Washington Park has been a hallmark of the Denver community for over one hundred years. The park was originally a critical piece of the “City Ditch” that supplied the city’s earliest farming population. The water that ran through the now famous park, maintained the fragile crops desperate to take root in the wind blown prairie soil that was so foreign to Denver’s new citizenry. Smith Lake, which is found on the north end of the park is named for the businessman hired in 1864 to dig the original ditch. The community of South Denver sprung up around the lake and subsequent park, designed after the famous European parks made popular at the turn of the 19th century. The park would be officially named Washington Park, or “Wash” Park in 1899 as a token of respect on the one hundredth anniversary of President George Washington’s death. The garden to the north of Grasmere Lake is named for Martha Washington and is a duplication of the gardens found on the Mount Vernon estate.
Originally 20 acres of reclaimed farmland, the park grew to an impressive 160 acres by 1916. European parks featuring lily ponds, flowering beds, and treed lanes were the rage in Victorian times. Washington Park fulfilled this vision and was the recipient of talents from several designers, including Reinhard Schuetze who is responsible for Fairmont Cemetery and Cheeseman Park. Also noteworthy is Frederick Olmstead, Jr., whose grandfather designed New York’s Central Park.
The park has seen many transformations in the past century. At one time or another there were such things as outdoor fire pits, an ecology pavilion made from recycled bottles and cans, and a true “Lover’s Lane”. The lakes themselves are rich with stories and folklore of Denver’s past. Unbelievably, Smith Lake was a city oasis for bathers in the hot summer months and even boasted a high dive. The boathouse was built in 1911 at the time the lake opened to swimmers. The beach was segregated for the majority most of its 40 years, causing tension among the diverse Denver population. In the 1940’s, the lake was closed several times in response to the fear of spreading the polio virus. The lake was closed to swimming in 1957.
Smith Lake also served the Washington Park community with a lovely skating pond in the long Colorado winters. Urban legends about the lake have long been retold including stories of drowned cows, alligators and bottomless depths.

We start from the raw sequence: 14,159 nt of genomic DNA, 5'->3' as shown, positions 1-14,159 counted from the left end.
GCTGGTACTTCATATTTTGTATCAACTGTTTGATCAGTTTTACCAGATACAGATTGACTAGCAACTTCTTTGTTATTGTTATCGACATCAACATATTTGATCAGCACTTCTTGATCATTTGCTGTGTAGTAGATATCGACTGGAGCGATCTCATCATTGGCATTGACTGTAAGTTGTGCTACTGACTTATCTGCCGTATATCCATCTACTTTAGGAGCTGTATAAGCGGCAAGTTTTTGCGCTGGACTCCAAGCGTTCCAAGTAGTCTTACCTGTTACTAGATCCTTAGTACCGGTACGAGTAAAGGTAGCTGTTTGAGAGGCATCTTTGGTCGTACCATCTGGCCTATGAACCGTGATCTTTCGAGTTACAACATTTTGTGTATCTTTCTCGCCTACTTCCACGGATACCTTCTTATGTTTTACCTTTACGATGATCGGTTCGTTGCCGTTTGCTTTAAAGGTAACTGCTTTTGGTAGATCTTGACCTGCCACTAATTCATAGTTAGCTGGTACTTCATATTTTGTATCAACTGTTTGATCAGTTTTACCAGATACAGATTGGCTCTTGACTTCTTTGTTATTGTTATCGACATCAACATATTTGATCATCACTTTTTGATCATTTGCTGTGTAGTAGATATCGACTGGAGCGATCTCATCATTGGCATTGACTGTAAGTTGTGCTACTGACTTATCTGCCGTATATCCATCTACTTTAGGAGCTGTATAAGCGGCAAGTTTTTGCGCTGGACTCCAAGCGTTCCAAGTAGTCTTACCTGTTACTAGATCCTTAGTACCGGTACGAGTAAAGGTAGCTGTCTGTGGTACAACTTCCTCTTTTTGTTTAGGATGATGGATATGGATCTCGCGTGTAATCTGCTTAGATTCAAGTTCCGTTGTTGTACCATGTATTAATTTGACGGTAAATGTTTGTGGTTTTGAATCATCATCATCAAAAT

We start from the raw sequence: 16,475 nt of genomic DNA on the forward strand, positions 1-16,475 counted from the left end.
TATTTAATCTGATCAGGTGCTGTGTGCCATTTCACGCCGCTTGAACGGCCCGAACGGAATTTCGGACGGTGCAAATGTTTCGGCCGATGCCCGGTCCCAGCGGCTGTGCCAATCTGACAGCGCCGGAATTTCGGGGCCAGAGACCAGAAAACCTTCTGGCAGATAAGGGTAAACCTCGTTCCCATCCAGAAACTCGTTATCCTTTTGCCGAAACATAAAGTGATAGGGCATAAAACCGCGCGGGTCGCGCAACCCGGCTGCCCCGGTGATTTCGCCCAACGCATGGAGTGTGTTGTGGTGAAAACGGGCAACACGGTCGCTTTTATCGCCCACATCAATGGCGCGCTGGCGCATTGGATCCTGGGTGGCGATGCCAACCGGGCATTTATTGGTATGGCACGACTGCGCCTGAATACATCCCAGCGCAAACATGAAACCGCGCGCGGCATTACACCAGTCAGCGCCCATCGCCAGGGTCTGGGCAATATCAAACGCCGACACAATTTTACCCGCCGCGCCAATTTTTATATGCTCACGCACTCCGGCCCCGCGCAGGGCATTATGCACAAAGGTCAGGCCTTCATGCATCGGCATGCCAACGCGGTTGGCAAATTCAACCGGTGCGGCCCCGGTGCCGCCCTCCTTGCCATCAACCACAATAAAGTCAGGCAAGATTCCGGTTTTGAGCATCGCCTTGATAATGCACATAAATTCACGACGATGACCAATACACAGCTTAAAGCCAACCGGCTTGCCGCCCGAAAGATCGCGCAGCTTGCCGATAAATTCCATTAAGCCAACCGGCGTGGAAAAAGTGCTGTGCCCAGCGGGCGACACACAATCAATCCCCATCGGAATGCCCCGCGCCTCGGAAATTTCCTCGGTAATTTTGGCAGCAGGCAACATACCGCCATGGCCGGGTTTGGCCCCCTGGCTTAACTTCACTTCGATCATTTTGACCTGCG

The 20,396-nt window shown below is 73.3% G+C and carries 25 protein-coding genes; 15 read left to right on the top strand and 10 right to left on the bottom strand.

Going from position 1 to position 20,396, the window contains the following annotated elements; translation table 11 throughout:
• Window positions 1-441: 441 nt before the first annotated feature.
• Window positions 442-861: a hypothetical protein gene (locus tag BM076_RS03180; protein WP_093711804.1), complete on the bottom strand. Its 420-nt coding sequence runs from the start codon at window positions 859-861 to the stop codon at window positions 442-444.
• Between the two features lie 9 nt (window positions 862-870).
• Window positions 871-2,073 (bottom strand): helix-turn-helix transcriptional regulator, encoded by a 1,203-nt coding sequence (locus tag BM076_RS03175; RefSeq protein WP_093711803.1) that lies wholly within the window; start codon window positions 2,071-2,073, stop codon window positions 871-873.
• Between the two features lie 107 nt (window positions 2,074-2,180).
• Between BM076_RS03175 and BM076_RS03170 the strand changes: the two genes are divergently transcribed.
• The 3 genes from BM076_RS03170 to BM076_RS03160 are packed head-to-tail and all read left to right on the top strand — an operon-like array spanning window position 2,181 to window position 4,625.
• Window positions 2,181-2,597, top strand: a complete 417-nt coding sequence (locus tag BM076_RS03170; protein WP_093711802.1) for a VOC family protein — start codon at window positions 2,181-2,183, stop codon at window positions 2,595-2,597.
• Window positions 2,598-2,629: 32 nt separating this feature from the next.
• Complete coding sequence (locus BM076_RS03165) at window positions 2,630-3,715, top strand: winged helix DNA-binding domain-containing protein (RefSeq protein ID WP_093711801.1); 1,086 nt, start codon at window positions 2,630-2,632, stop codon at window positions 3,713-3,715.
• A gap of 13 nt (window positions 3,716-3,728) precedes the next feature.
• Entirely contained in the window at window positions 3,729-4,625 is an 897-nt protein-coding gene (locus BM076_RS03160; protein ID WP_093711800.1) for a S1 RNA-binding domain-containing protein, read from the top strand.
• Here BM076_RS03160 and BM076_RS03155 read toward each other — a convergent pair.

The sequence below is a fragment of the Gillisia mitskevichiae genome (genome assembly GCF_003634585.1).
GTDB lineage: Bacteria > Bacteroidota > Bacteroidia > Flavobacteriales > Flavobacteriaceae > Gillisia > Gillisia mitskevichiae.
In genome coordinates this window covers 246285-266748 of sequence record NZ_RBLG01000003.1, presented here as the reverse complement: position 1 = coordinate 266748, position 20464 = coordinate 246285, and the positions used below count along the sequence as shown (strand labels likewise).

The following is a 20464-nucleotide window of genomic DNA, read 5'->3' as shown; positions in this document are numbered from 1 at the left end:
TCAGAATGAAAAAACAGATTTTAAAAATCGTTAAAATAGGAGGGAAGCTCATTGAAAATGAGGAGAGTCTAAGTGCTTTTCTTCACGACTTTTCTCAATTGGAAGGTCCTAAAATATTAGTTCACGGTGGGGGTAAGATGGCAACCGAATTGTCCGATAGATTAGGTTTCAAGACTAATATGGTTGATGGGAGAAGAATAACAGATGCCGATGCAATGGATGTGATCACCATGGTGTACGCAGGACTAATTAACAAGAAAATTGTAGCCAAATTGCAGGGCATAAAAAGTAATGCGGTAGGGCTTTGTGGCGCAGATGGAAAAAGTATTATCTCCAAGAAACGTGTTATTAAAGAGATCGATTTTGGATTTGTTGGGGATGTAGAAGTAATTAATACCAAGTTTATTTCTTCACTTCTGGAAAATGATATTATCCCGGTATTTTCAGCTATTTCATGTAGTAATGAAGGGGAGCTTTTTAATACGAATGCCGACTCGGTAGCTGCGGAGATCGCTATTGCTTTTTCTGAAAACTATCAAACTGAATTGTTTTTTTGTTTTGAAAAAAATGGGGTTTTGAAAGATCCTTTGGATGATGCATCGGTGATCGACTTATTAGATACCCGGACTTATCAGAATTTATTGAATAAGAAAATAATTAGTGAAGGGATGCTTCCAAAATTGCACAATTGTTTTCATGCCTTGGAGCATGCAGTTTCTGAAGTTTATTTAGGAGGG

The pavilion to the south of Smith Lake is a smaller version of a palace found in Turkey. The structure was completed in 1913 and was intended to be an open-air concert hall, comfort station, concession stand and warming room. Falling into disrepair in the later half of the 20th century, the pavilion found new champions in the nonprofit group aptly named the “Park People”. With their tireless efforts, they have managed to save the pavilion and neighboring boat house. Today, the pavilion is available for community and private events, boat rentals, and concessions.
In the 21st century, Washington Park is a key component in the lifestyle of Denver. Nonprofit groups hold walk-a-thons, marathons and other charity events on the vast grounds and maintained paths. Soccer games, baby joggers, dog walkers, and tennis players are an almost constant sight, giving a sense of health and vitality in the mile high city. The neighborhood surrounding this institution of Denver life is beyond quaint. There are several architectural styles on display in both Wash Park and West Wash Park. In one block, you are sure to see examples of the four-square home (“Denver Square”), Craftsman bungalows, brick colonials, French Tudors, gabled Victorians, and the occasional contemporary. Recently, the area has been a hotbed of debate on the justification of the “out with the old, in with the new” ideal, coined “scraping” by developers in the area. While this practice grew without restraint in the 1980’s and 1990’s, the civic leaders have once again grasped the reins. There are new laws and ordinances protecting the historically significant structures in the Washington Park neighborhood, however, new construction is still prevalent.
The narrow streets are canopied with large trees, giving a sense of total seclusion from large front porches and well-manicured lawns. Once in danger in the face of change, these old giants are now protected by the city and must remain when old Denver homes are removed to make way for the new.
Thanks to the recently completed TRex project along I-25, light rail is now a viable commuting option for Wash Park residents. The light rail station is within walking distance and provides easy access to downtown Denver and the southern suburbs.
Old South Gaylord is still a bustling retail area in the heart of Wash Park, featuring an astonishing array of bistros, fine dining and retail opportunities. The area once was a streetcar shopping area offering grocery stores and butcher shops. The four blocks are a mini-downtown, and still gives a feeling of this bygone era of windowed storefronts and neon signs.
South High School is at the south end of Washington Park on High Street, is one of Denver’s original high schools. One of the cardinal direction schools, South was completed in 1926 and is positioned on 76 acres. The architecture is distinctly Italian Renaissance and even features a griffin gargoyle above the main entrance.
Washington Park and its subsequent neighborhoods is one of Denver’s most popular destinations. If you would like more information on this location, or need assistance with any Denver real estate, please contact Vintage Homes of Denver via the “contact us” link.
The Washington Park neighborhood encompasses the park’s borders, and stretches from Downing St. to University Blvd. The neighborhood is bounded by Cherry Creek Dr. to the north and I-25 to the south.
Goodstein, Phil. The Haunts of Washington Park. Denver, CO: New Social Publications. 2009
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